Dreadnoughts (DN): These are usually massive ships with a design goal to pulverize Battleships or destroy small fleets. Typically not mass produced.
Battleships (BB): Battleships are typically the largest mass produced ships fielded by a space navy. These ships are designed to be able to drop cruisers or harass small fleets of destroyers and below. They also usually lack non-military functions.
Battle Cruisers (BC): An intermediate stage between Cruisers and Battleships. They are cruisers who focus on combat over other tasks.
Cruisers (CR): Cruisers make up the majority of most capitol ships used providing a balance point between Battleships and smaller vessels such as Corvettes. Cruisers typically must support a variety of roles from exploration to combat and everything in-between.
Frigates (FG): These are the smallest ships generally capable of holding bays for small craft. They hold the place between full sized Cruisers and Corvettes. The smallest of these may be capable of planetary landings and launches.
Corvettes (CV): The smallest of all capitol ships these cannot hold bays for small craft. They can however have mountings for transporting small craft along their hulls. Most Corvettes are capable of planetary landings.
Shuttles/Gunboats (SH/GB): Largest small craft these are designed to move between planets and other objects in space. Gunboats are shuttle sized small craft geared for combat whereas shuttles are geared for cargo. Some Shuttle or Gunboats overlap Corvettes in function and purpose.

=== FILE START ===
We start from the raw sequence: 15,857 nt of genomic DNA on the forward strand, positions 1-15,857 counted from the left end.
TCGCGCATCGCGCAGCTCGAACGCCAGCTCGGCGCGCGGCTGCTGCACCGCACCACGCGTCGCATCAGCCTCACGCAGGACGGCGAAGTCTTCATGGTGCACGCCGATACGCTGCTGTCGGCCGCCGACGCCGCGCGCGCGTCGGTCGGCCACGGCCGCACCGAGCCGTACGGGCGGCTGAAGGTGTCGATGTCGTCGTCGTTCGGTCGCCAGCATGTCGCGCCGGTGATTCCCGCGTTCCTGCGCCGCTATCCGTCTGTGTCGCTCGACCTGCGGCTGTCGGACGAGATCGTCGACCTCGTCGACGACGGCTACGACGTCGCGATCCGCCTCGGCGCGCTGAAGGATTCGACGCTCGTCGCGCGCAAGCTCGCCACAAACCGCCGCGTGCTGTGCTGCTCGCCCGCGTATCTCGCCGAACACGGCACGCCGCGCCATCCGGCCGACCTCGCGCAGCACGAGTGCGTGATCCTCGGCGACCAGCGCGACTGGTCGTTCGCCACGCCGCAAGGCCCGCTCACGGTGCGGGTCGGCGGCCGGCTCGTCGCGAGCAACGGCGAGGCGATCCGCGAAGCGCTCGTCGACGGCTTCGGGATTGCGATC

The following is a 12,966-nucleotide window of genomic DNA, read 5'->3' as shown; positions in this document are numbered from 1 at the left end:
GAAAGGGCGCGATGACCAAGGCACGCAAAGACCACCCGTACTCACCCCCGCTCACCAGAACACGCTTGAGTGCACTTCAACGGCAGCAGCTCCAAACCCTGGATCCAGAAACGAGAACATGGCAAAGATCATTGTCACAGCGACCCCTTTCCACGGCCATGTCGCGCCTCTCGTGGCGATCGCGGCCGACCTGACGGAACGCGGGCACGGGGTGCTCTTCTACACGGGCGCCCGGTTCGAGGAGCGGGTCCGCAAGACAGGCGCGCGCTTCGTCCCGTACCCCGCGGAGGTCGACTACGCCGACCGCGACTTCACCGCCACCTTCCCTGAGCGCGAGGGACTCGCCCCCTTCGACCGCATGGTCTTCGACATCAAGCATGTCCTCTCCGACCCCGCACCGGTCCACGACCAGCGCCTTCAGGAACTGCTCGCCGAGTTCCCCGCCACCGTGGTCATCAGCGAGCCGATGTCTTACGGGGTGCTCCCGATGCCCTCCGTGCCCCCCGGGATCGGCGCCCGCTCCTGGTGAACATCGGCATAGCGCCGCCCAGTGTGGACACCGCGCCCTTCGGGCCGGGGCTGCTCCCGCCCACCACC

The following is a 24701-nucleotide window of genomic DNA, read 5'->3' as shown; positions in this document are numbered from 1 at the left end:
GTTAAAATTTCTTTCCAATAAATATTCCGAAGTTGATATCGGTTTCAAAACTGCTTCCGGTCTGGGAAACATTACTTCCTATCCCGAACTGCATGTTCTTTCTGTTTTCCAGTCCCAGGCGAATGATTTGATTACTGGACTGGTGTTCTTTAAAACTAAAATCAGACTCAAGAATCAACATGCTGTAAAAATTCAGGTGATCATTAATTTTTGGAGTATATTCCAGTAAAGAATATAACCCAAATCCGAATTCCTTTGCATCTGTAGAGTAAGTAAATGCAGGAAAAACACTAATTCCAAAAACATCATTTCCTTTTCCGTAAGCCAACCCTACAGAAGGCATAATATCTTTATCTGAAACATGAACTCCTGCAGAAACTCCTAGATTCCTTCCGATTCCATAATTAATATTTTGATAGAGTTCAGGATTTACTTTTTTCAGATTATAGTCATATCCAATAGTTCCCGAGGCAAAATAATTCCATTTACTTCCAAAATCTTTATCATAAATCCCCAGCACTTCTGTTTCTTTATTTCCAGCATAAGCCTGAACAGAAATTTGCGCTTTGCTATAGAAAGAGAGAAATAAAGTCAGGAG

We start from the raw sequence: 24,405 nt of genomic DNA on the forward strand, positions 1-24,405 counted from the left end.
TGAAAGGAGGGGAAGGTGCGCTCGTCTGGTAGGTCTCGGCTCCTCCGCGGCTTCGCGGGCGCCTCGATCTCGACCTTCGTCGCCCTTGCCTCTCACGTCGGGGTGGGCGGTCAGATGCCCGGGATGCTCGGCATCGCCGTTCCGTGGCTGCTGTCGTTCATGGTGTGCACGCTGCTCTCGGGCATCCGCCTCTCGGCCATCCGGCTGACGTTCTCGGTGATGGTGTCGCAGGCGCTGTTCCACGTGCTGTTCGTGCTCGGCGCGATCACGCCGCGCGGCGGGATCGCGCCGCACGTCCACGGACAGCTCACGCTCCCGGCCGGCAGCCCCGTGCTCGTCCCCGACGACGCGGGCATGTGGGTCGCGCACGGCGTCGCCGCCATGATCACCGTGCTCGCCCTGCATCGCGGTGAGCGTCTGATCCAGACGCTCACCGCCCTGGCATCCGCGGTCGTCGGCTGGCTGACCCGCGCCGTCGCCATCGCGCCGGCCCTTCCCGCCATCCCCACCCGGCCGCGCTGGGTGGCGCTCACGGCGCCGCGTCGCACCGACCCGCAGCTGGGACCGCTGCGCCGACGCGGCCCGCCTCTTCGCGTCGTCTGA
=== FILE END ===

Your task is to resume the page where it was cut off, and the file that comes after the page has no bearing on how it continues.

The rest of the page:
Fighters (LF/F/HF): Fighters are typically one or two person small craft that aren’t designed with much, if any, cargo space. They usually rely on larger vessels to move them from place to place due to limited range.
Carriers (CA): Carriers are designed to carrier fighters over other possible equipment and provide command and control for small craft. Carriers come in several different types and sizes from cruiser sized to Dreadnought size.
Monitor: Monitors are cruiser and up size-wise vessels that have limited movement. In all cases these vessels are not designed for exo-solar travel. Other than that though, while most have fairly small drive to mass ratios some are actually rather quick. Satellites of sufficient size can be classed as Monitors. Monitors are abbreviated as ‘M’ and then added to their designation, such as: MCA, MCR, MBC, MBB, or MDN.
Destroyer: Destroyers are typically Frigates, though sometimes corvettes, that are geared for
combat. Destroyers are a rare exception as they are assumed to be Frigates. So rather than classing a ship as ‘FG’, Destroyer frigates tends to be classes as ‘DD’. However they can be classed as ‘DFG’ as well to add to the confusion. Destroyer Corvettes are labeled as ‘DCV’.
Heavy: Heavy vessels are usually larger than average in mass for their type. This is designated by a ‘H’ label. ‘CA’ and ‘CR’ are the two classes that commonly get this treatment and become ‘HCA’ and ‘HCR’. However it has happened where something gets designated as a ‘HFG’, though this could be a ‘LCR’ as well, or a ‘HBB’ which usually is a ‘DN’.
Light: Light is the opposite of heavy, something that is under-massed for its type. This gets abbreviated with ‘L’. Usually with the same issues and considerations as heavy, but in reverse. Light BB’s would actually imply that it is a BC.
Escort: Escort is the designation for a variety of vessels designed to function from within a fleet. The most common type however to get this designation on carriers, making ECA a common abbreviation. Often however they are even more complex such as ‘ELCA’ or ‘EHCA’, implying both size and purepose.
General Adjectives: Other Adjectives are applied to ship types as well, such as: Assault, Explorer, Survey, Science, Landing, etc. These describe the typical or primary function of the vessel rather than its type. However usually they aren’t abbreviated, so an ‘Assault cruiser’ would abbreviate as CR and ignore the ‘assault’ part.